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TheStreet Open House

The 5 Dumbest Things on Wall Street This Week: Aug. 10

4. Schulze's Imaginary Friends

Somebody go dig up novelist Thomas Wolfe and send him to Minnesota. If he can't convince Best Buy (BBY) founder Richard Schulze that you can't go home again, then nobody can.

In either a crazed fit of nostalgia or just plain craziness, Schulze, who started the company in 1966, proposed a $24 to $26 per share purchase of the struggling big-box electronics retailer Monday. Schulze's offer would come at a premium of 36% to 47% to the company's Aug. 3 close in a buyout that would be the biggest since the financial crisis. Best Buy shares rose over 13% on Monday to around $19, limiting the stock's 2012 loss to 15%.

"This proposal represents a unique win-win opportunity for everyone involved," Schulze said in a letter to Best Buy's board, adding that he planned to bring back executives from the company's glory days to turn things around.

Not to rain on Schulze's attempt at a homecoming parade, but let's review the facts.

In fiscal 2012, Best Buy lost $1.2 billion as margins and sales struggled to grow. Meanwhile, the Richfield, Minn.-based retailer shuttered dozen of stores and shed hundreds in staff in the past year, including Schulze as chairman and Brian Dunn as CEO over Dunn's "personal conduct" issues. And, just this week, ratings agency Standard & Poor's downgraded Best Buy's bonds to BB+, a sub-investment-grade rating otherwise known as "junk," as a result of Schulze's very own proposal.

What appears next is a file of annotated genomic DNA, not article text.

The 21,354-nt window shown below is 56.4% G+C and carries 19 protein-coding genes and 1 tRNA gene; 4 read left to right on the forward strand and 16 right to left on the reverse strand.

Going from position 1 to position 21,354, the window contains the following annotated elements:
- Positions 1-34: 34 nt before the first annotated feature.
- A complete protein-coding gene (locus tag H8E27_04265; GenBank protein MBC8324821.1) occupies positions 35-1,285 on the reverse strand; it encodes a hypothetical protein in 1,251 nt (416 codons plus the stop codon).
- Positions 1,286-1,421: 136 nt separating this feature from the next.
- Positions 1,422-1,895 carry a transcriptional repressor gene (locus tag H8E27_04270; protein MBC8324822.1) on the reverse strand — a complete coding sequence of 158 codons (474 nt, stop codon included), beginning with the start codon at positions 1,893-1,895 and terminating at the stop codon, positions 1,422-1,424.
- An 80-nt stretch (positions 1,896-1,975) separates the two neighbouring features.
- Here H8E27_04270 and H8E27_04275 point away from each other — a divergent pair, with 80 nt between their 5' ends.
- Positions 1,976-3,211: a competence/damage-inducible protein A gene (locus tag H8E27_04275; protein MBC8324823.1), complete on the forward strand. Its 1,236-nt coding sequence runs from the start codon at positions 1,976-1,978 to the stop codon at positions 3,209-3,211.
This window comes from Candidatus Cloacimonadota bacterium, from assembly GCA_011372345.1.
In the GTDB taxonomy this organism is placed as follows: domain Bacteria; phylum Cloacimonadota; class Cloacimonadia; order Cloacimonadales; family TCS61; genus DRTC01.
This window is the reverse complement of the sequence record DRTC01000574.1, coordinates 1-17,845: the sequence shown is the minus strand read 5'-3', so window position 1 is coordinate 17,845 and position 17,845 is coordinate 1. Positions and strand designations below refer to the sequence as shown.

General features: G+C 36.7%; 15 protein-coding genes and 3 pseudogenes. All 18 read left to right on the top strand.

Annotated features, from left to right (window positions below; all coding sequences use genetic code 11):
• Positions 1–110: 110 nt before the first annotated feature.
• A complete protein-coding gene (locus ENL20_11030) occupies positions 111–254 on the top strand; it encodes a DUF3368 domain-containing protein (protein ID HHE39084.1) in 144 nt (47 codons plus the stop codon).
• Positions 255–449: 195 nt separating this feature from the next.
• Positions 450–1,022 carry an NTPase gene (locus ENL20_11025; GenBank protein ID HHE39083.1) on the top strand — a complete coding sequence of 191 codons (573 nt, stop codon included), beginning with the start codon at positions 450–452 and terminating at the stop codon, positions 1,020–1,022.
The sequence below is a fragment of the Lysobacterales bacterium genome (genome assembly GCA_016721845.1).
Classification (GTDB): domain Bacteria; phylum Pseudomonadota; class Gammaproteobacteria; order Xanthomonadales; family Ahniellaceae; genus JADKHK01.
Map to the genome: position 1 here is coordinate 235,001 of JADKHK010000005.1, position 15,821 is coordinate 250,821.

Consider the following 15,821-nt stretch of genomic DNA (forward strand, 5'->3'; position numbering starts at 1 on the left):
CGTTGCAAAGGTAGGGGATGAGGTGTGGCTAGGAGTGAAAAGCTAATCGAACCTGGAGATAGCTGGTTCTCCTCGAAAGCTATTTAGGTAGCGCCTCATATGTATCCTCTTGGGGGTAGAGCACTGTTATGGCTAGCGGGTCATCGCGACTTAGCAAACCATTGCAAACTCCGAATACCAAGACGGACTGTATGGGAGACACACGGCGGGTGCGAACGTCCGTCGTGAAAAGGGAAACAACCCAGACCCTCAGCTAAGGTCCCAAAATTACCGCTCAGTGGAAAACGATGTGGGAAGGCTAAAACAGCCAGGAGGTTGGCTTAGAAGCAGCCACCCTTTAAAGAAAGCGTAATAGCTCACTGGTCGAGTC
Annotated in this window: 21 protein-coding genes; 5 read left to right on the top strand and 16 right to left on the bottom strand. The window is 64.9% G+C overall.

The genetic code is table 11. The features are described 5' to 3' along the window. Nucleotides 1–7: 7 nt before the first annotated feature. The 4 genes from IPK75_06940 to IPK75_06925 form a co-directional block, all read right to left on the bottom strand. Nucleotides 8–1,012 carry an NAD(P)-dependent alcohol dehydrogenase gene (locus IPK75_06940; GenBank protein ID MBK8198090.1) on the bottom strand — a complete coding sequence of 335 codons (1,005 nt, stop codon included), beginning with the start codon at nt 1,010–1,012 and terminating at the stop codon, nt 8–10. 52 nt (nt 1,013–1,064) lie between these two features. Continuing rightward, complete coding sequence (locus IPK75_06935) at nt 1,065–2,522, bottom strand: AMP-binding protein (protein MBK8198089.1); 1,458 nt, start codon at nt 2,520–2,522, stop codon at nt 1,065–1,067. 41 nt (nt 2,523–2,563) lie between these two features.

Oh, man. Take off the blinders, Schulzie-boy. We know this company is your baby. However, it's clearly time to let go, not get back in.

And, to be honest, we aren't sure if he can pull it off anyway. Subtract Schulze's $1 billion equity stake in the company and he needs to line up an additional $7.8 billion in financing. That's no easy feat considering most private equity players are still digesting the dreck they purchased prior to the financial crisis, so even with Wall Street's short memory, it's hard to imagine them stomaching a deal this size.

For his part, Schulze says he has the lenders to do the deal, even though some wacky Minnesota law says he doesn't have to name them. Schulze says in his letter that Credit Suisse is "highly confident it can arrange the necessary debt financing."

To us and the market's arbitrageurs, however, that sounds an awful lot like Carl Icahn's bluster when he went after Clorox last year. During that failed bid, Jefferies similarly maintained that it was "highly confident" it could help Icahn raise $7.8 billion in debt, much to the market's skepticism.

Of course, it was quite clear from the start of that escapade that Icahn was more interested in shopping the company than owning it. Once his offer failed to spawn a bidding war, the billionaire investor skulked off.

Unless Amazon (AMZN) steps in to buy Best Buy's stores -- heck, they already use the chain as its showrooms -- we can't imagine another bidder stepping up to top Schulze and his imaginary lenders. So, unlike Icahn, he really must be angling to take over the company.

Too bad Best Buy looks more like a take under candidate at this point, despite Schulze's wishful and, undoubtedly, wistful thinking.

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